Bill Keefe's Reviews > The Apprentice: My Life in the Kitchen

The Apprentice by Jacques Pépin
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Oct 24, 12

Read from October 13 to 22, 2010

"How can you not like Jacques Pepin?" would be an admirable alternative title for this warm, personal story about a life well lived and a career in a field that fascinates many of us - (especially me!). Mr. Pepin mixes stories of cooking with glimpses into the lives of the rich, the famous and the accomplished people he meets and befriends as he plies his career these many years. He takes us mushroom hunting, cuts up rabbits, stokes oven fires, enthusiastically clears a California beach of snails that had been ignored for centuries by the local populace.

Nothing gets too out of hand in this book - no real ax is ground, no debts repaid. Instead, Jacques Pepin writes a book filled with gratitude for his opportunities, confidence in his core skills and appreciation for those who have helped him, and those whose work he admires. It's not fluff, mind you. It's just that it centers on food, not on food fights.

And that is the true joy of this book. Jacques Pepin is not kitchen help; not even outstanding kitchen help. He knows and appreciates the food chain, the source of food, quality, freshness. In this book, he fishes, grows vegetables, buys live animals for meat, saves scraps for stock and he takes you with him as he does these things. Through the course of the book I came to admire, no envy, his matter of fact appreciation of our food, from source to the table.

Don't get me wrong; this isn't great literature. The writing is a bit clunky, vignettes halt suddenly and you move on and big problems are pared quickly with a sharp pen. But you get a life in food and a good one, at that. And, until the "True Story of Jacques 'the skank' Pepin" is released, you get the assurance that that admiration you you've developed while watching the chef on television or reading his cookbooks, is well deserved.

It was a joy to read the story of an individual so cognizant of the concept of place.
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Quotes Bill Liked

Jacques Pépin
“Fortunately, I knew the cardinal rule of getting on with one’s fellow cooks. It applies in any kitchen and can be summed up in two short words: bust ass. Restaurant kitchens are the ultimate levelers. When you’re slammed and orders are starting to back up, you could care less about the color of the hands of the cook who is working next to you, as long as they are moving fast and effectively. Personal life, sexual preferences, accent, addictions, criminal record—none of them matter. Conversely, if he isn’t holding up his end, he could be your blood brother and you’d fire him in a second. That I had been chef at the “French White House” didn’t mean anything to these HoJo line chefs.”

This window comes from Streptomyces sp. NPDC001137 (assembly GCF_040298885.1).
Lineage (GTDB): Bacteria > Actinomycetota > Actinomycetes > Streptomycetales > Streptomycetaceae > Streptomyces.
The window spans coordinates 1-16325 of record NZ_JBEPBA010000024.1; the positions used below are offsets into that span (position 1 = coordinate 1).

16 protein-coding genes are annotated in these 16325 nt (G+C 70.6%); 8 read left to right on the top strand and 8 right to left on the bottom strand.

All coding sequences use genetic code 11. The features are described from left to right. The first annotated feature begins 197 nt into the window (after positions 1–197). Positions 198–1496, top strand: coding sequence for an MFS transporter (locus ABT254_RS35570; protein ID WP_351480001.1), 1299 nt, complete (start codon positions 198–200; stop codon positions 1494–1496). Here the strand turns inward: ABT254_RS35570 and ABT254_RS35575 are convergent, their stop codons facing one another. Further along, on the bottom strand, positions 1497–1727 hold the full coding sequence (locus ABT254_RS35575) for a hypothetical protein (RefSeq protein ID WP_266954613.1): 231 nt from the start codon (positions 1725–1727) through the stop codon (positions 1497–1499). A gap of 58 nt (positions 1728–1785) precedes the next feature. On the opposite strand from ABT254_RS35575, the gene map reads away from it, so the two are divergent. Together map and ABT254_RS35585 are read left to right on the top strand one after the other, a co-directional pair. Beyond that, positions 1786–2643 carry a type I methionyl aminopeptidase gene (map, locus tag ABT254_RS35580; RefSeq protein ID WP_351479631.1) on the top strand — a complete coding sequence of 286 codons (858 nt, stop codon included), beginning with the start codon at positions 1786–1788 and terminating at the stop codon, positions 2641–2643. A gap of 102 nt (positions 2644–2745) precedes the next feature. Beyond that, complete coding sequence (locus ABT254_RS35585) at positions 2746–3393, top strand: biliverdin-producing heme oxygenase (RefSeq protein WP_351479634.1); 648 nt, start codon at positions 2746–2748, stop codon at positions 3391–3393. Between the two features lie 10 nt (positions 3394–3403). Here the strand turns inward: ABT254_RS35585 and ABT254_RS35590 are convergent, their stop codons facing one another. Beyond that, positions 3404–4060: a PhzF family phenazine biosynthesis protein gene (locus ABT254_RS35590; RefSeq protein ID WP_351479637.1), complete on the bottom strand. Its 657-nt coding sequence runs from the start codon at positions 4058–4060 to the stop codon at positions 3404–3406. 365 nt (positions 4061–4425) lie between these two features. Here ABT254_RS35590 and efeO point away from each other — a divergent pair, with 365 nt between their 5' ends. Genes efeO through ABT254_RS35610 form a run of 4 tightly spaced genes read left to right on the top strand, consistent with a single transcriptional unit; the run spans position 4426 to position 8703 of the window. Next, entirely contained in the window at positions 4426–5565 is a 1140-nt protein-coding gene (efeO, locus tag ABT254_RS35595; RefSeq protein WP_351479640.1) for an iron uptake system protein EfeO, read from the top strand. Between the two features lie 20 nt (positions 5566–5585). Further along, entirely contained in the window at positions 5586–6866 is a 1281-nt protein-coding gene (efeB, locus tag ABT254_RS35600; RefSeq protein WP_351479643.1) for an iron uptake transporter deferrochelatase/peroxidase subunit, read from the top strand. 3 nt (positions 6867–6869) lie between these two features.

Jacques Pépin, The Apprentice: My Life in the Kitchen


Comments (showing 1-4 of 4) (4 new)

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message 1: by Chris (new)

Chris Keefe There is a very interesting (and verrrry small) little movement right now towards radical localism, as I'd call it. My friend Mara, for example, lives in Bellingham right now, where she has opportunities to learn, but plans to bring her learning home in the end. Home is still, and will always be northern Idaho, where her family lives, and has lived. This idea is more interesting to me than all of the mushroom-hunting, sea-vegetable-harvesting, winter-greens-growing localism that I spend so much of my time puttering around with.


Bill Keefe Chris wrote: "There is a very interesting (and verrrry small) little movement right now towards radical localism, as I'd call it. My friend Mara, for example, lives in Bellingham right now, where she has opport..."

I don't understand. What does this mean, "radical localism?" It sounds like your friend simply wants to go home and take her learnings with her. That's cool but doesn't sound radical at all.

As you know, I'm not into radical anything a great deal. Must be the Aristotelian in me. I love eating a locally grown heirloom tomatoes but if i can extend the season a couple of months and support farmers in Virginia and Georgia, I'm cool with that. And I would purchase Florida orange juice wherever I am in the U.S., so long as I have the luxury.

Thanks for commenting!! I don't get many, so when I get them I get all excited!


message 3: by Chris (new)

Chris Keefe Bill wrote: "Chris wrote: "There is a very interesting (and verrrry small) little movement right now towards radical localism, as I'd call it. My friend Mara, for example, lives in Bellingham right now, where ..."

Mara's perspective is radical in that she plans on going home and staying there. Travel is limited to the distance one can ride a bicycle, and, unlike you, she will drink cider year round instead of orange juice. In an age where being more than one place at once is almost the norm, Mara's goal is to steep herself in an understanding of her home and the sense of place that is its own. I don't know that it's for me, but she's definitely moving towards a particularly hardy brand of independent living that seems to be strangely appropriate to the american west we read about.


Bill Keefe Hmmm, well it still doesn't sound extremely radical but I do find the idea of focusing on home and a center very appealing, and quite different from the fractured life I have crafted for myself over the past 10+ years.


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